Glitch allowed callers to listen to audio on someone else’s phone — even if they didn’t answer
It was Apple’s turn to apologize for a privacy issue on Friday, with the company saying sorry for a FaceTime bug that allowed callers to listen to other people’s phones.
The bug impacted Group FaceTime for anyone who had updated their phone since late October. The glitch occurred when FaceTime users swiped up on their screen as they were dialing, and added their own number to the call. The makeshift three-way call allowed the caller to listen to the other person’s iPhone and if the recipient hit the volume or power button to ignore the call, it instead started broadcasting video from their phone to the person calling them.
Apple was forced to disable Group FaceTime after the issue went public earlier this week.
“We have fixed the Group FaceTime security bug on Apple’s servers and we will issue a software update to re-enable the feature for users next week,” Apple said in a statement shared with TheWrap on Friday.
The company also acknowledged Arizona lawyer Michele Thompson in its statement, thanking her after her 14-year-old son spotted the bug while playing “Fortnite” with his friends. Thompson attempted to contact Apple to bring the bug to the company’s attention multiple times, including filing an official bug report and faxing a letter.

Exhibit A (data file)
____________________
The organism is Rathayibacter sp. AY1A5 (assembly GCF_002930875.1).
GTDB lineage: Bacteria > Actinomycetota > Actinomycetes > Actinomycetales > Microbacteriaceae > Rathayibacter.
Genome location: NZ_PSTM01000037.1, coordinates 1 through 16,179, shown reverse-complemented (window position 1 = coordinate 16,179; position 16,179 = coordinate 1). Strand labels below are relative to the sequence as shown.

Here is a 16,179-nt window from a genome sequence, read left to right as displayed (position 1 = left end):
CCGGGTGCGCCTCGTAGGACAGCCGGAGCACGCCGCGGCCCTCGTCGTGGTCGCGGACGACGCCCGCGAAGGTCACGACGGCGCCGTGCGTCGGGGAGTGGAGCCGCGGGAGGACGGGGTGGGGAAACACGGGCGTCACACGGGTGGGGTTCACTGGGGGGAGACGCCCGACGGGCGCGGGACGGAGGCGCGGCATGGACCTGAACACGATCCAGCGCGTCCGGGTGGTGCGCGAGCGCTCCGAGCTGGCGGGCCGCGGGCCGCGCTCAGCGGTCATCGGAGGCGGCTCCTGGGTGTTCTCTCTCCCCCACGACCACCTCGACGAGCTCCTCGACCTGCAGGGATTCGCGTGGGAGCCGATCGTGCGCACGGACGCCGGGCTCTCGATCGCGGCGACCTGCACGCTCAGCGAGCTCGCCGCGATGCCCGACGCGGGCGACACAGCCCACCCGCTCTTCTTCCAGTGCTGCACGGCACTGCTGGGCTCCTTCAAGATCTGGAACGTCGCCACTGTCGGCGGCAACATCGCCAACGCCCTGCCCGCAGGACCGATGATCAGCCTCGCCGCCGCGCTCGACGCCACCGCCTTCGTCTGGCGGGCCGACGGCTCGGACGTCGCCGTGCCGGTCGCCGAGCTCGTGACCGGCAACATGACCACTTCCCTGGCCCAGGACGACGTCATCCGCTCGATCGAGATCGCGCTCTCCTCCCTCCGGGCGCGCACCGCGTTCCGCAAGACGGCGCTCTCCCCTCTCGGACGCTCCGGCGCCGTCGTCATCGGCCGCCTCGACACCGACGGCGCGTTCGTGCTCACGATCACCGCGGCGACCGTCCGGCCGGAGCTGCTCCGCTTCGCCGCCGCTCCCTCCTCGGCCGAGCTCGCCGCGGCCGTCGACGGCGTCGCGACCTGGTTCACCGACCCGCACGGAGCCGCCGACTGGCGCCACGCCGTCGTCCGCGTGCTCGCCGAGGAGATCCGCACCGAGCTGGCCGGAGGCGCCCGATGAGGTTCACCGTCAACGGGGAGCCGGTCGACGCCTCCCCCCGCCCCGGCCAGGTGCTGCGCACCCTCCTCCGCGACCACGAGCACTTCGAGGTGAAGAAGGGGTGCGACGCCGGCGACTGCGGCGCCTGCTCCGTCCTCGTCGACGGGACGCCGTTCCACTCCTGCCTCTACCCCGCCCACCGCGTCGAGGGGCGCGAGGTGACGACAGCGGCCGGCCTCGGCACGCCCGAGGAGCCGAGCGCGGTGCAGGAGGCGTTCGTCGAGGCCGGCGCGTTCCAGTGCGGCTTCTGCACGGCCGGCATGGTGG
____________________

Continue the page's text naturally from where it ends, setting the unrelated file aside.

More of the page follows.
“We thank the Thompson family for reporting the bug,” Apple said. “We sincerely apologize to our customers who were affected and all who were concerned about this security issue. We appreciate everyone’s patience as we complete this process.”
The FaceTime flaw came after Apple spent much of the last year championing itself as the tech giant that truly cares about user privacy. Apple chief Tim Cook even chided Facebook CEO Mark Zuckerberg last year over its massive data leak, saying he “wouldn’t be in this position” if he were Zuckerberg.
Still, the bug had no impact on the company’s stock. Apple shares increased 8 percent this week, after the company reported record quarterly Services revenue, helping offset a 15 percent decline in iPhone sales.